Researcher and Communications officer at the Bulgarian Helsinki Committee

"Start network early"

Svetla-PS-testimonialnieuwSvetla Baeva, aged 27
Graduated in 2010 
Researcher and Communications officer
at the Bulgarian Helsinki Committee

What do you do for a living?
I recently started working as a Researcher and Communications officer at one of the largest human rights organizations in Bulgaria, the Bulgarian Helsinki Committee. At the core of my work at the Monitoring and Research department, I conduct both fieldwork and desk research on the situation of various vulnerable groups from children to minorities to refugees in Bulgaria.
Additionally, I help the Communications department in their advocacy campaigns and outreach programmes through social media and collaboration with local and international organizations. My time at the Helsinki Committee has been diverse and enriching. In a short period of time, I have had the opportunity to join an election observation mission, work on a project evaluating media freedom in Bulgaria, access refugee detention centers and much more.

What do you really like about your job?
My job allows me to travel to various ends of the country to conduct monitoring visits at different types of institutions dealing with children, prisoners, refugees etc. At the end of the day, the field work is the most challenging and eye-opening experience in my job. I often come face-to-face with the real problems of the institutional and socio-economic fabric in Bulgaria. This part of my job constantly reminds me of the need for further involvement of young people in human rights and the dire need to address the urban-rural divide.

How did you find this job?
The labor market in Bulgaria (as I expect in most of Eastern Europe) was just getting out of the doldrums in 2008 when the crisis hit, which definitely did not work wonders for the population in its twenties looking for meaningful jobs. It took a while to find a job that was at the same time challenging and promised professional development.
My advice to all graduates out there is to start networking early, which does not mean that you have to turn out into one those folks that cannot talk about anything besides work but it does not hurt to ask around and explore potential areas of employment. After having spent nearly a year looking for a job (do not get discouraged!), I was recommended for an opening at the organization.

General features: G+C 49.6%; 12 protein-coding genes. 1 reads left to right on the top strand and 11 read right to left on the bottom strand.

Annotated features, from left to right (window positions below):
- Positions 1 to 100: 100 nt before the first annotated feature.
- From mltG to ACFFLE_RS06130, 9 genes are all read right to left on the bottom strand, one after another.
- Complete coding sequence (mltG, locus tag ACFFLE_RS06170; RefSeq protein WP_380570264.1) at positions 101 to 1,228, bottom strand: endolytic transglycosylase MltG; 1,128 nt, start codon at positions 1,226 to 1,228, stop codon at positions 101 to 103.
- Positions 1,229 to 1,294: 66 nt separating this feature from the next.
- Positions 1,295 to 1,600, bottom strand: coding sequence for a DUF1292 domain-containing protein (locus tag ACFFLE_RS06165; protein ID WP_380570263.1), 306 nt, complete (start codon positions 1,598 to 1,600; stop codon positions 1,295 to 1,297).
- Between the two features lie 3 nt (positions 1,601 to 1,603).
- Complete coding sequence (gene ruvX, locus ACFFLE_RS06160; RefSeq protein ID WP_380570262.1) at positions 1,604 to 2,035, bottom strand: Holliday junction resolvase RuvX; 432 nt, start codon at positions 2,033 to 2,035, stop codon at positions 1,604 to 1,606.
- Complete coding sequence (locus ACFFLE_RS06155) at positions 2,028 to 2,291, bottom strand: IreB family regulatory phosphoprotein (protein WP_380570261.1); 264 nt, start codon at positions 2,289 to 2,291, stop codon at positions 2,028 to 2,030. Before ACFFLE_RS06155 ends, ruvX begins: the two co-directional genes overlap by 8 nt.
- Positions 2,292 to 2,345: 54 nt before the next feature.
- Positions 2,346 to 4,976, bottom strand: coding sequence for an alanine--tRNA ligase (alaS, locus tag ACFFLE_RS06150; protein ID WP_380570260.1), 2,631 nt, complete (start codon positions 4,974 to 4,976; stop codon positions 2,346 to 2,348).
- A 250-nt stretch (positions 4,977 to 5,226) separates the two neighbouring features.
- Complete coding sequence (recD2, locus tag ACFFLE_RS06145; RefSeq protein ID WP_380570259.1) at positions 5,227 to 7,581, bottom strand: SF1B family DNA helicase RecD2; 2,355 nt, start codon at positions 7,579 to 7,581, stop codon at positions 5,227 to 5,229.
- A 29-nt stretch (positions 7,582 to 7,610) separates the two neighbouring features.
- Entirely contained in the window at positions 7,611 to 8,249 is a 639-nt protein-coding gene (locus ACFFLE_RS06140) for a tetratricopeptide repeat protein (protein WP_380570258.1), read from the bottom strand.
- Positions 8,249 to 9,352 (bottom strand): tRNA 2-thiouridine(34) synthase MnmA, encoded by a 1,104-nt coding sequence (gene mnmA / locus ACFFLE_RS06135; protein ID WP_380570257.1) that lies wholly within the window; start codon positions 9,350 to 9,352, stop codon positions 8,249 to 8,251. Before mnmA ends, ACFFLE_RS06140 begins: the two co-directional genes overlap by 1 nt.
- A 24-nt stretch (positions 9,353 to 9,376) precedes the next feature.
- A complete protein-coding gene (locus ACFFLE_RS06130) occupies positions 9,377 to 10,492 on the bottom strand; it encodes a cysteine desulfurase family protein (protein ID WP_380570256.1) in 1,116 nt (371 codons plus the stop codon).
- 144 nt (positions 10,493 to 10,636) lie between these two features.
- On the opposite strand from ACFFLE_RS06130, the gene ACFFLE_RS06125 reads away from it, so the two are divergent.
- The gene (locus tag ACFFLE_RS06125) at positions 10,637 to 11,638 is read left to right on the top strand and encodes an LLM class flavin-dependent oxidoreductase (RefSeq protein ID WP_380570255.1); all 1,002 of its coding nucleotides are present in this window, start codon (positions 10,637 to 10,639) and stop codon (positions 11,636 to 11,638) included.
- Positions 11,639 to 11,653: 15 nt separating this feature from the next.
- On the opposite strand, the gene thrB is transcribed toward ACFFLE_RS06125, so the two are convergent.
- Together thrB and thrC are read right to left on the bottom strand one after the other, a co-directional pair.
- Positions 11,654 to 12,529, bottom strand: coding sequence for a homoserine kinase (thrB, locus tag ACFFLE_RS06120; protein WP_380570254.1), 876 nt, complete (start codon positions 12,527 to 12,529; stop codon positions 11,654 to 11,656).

What aspects of your job relate to the Master’s programme you followed at VU University Amsterdam?
The aspects concerning human rights definitely relate to the broad international relations curriculum. Nevertheless, the core of my research work deals excessively with research methods (both quantitative and qualitative) which I believe were not discussed thoroughly enough during my time at VU. I have had the opportunity to learn more about methodology and how to implement different research methods from conducting interviews to focus groups.

Did having this Master’s degree help in any way to get your job?
Having a Master’s degree is a definite advantage as it shows your employers that you are more prepared whether through the specialization you’ve chosen or by the mere fact they will perceive you as more dedicated to the job than candidates who haven’t yet undertaken their graduate studies. Your Master’s thesis is also a useful way to get to know certain organizations that may be potential employers. My Master’s degree certainly prepared me for a more research-orientated job.

Why did you choose this Master’s, and what job did you expect to find with this degree?
I choose a Master’s in Political Science: International Relations as I was looking to continue my studies in the area of development and public policy. I hope to continue my studies in the future to specialize in social policy, as I believe education, healthcare, employment and housing are the root to many human rights issues. I was hoping to find a job related to development in the research industry but I wasn’t sure if this would be in the private, nonprofit or government sector.

What should students expect of life after graduation?
Do not expect to find your dream job from the beginning. Sometimes one has to work out her/his own path and that is perfectly fine. People move at different places and while it is always good to have a healthy level of competition, your marker should be your own context and where you want to go, not what everybody else is doing.

Do you have any recommendations for students for their education or careers?
My main advice is to explore different areas earlier own whether through internships or volunteer placements in order to get the feel of spheres of interest. In this way you will also get the feel of what skills are held in esteem and looked for. Creating a network of organizations and people is essential and will make it easier when looking for a job or deciding on your Master’s thesis.